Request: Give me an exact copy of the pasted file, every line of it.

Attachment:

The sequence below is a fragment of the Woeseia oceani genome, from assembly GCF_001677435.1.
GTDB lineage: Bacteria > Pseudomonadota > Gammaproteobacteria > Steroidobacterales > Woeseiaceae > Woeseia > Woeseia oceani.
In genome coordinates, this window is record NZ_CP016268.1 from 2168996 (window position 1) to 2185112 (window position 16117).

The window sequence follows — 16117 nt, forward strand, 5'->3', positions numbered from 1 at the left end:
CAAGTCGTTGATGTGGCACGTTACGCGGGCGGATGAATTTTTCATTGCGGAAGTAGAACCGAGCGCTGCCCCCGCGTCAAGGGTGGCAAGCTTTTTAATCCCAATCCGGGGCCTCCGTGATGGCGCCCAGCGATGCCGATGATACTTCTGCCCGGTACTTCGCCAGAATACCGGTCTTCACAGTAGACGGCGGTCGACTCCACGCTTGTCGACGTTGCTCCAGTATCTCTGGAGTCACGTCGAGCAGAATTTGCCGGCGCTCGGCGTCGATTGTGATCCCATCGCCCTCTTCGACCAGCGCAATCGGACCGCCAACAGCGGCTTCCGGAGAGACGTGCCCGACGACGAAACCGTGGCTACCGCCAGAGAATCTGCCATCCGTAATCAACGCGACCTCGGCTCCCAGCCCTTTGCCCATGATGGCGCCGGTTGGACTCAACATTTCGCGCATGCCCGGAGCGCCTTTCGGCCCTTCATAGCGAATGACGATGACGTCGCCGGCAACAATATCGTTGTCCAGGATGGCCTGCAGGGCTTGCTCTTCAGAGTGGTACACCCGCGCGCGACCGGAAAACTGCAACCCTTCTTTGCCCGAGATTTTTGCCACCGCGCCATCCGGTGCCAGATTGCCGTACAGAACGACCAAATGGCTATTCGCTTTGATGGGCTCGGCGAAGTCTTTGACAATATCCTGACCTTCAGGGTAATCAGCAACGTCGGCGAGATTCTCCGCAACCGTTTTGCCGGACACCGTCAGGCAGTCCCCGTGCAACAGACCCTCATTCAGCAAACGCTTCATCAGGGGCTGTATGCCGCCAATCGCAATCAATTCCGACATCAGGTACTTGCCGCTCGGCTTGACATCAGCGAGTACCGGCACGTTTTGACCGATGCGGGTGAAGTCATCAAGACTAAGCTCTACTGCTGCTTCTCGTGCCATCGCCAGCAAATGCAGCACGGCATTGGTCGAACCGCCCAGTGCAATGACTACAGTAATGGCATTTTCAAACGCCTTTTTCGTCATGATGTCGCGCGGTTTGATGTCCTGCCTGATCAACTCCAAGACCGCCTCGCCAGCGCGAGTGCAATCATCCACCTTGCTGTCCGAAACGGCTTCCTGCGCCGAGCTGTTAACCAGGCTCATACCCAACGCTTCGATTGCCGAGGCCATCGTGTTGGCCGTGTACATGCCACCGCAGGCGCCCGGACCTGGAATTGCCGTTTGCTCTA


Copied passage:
The sequence below is a fragment of the Woeseia oceani genome, from assembly GCF_001677435.1.
GTDB lineage: Bacteria > Pseudomonadota > Gammaproteobacteria > Steroidobacterales > Woeseiaceae > Woeseia > Woeseia oceani.
In genome coordinates, this window is record NZ_CP016268.1 from 2168996 (window position 1) to 2185112 (window position 16117).

The window sequence follows — 16117 nt, forward strand, 5'->3', positions numbered from 1 at the left end:
CAAGTCGTTGATGTGGCACGTTACGCGGGCGGATGAATTTTTCATTGCGGAAGTAGAACCGAGCGCTGCCCCCGCGTCAAGGGTGGCAAGCTTTTTAATCCCAATCCGGGGCCTCCGTGATGGCGCCCAGCGATGCCGATGATACTTCTGCCCGGTACTTCGCCAGAATACCGGTCTTCACAGTAGACGGCGGTCGACTCCACGCTTGTCGACGTTGCTCCAGTATCTCTGGAGTCACGTCGAGCAGAATTTGCCGGCGCTCGGCGTCGATTGTGATCCCATCGCCCTCTTCGACCAGCGCAATCGGACCGCCAACAGCGGCTTCCGGAGAGACGTGCCCGACGACGAAACCGTGGCTACCGCCAGAGAATCTGCCATCCGTAATCAACGCGACCTCGGCTCCCAGCCCTTTGCCCATGATGGCGCCGGTTGGACTCAACATTTCGCGCATGCCCGGAGCGCCTTTCGGCCCTTCATAGCGAATGACGATGACGTCGCCGGCAACAATATCGTTGTCCAGGATGGCCTGCAGGGCTTGCTCTTCAGAGTGGTACACCCGCGCGCGACCGGAAAACTGCAACCCTTCTTTGCCCGAGATTTTTGCCACCGCGCCATCCGGTGCCAGATTGCCGTACAGAACGACCAAATGGCTATTCGCTTTGATGGGCTCGGCGAAGTCTTTGACAATATCCTGACCTTCAGGGTAATCAGCAACGTCGGCGAGATTCTCCGCAACCGTTTTGCCGGACACCGTCAGGCAGTCCCCGTGCAACAGACCCTCATTCAGCAAACGCTTCATCAGGGGCTGTATGCCGCCAATCGCAATCAATTCCGACATCAGGTACTTGCCGCTCGGCTTGACATCAGCGAGTACCGGCACGTTTTGACCGATGCGGGTGAAGTCATCAAGACTAAGCTCTACTGCTGCTTCTCGTGCCATCGCCAGCAAATGCAGCACGGCATTGGTCGAACCGCCCAGTGCAATGACTACAGTAATGGCATTTTCAAACGCCTTTTTCGTCATGATGTCGCGCGGTTTGATGTCCTGCCTGATCAACTCCAAGACCGCCTCGCCAGCGCGAGTGCAATCATCCACCTTGCTGTCCGAAACGGCTTCCTGCGCCGAGCTGTTAACCAGGCTCATACCCAACGCTTCGATTGCCGAGGCCATCGTGTTGGCCGTGTACATGCCACCGCAGGCGCCCGGACCTGGAATTGCCGTTTGCTCTA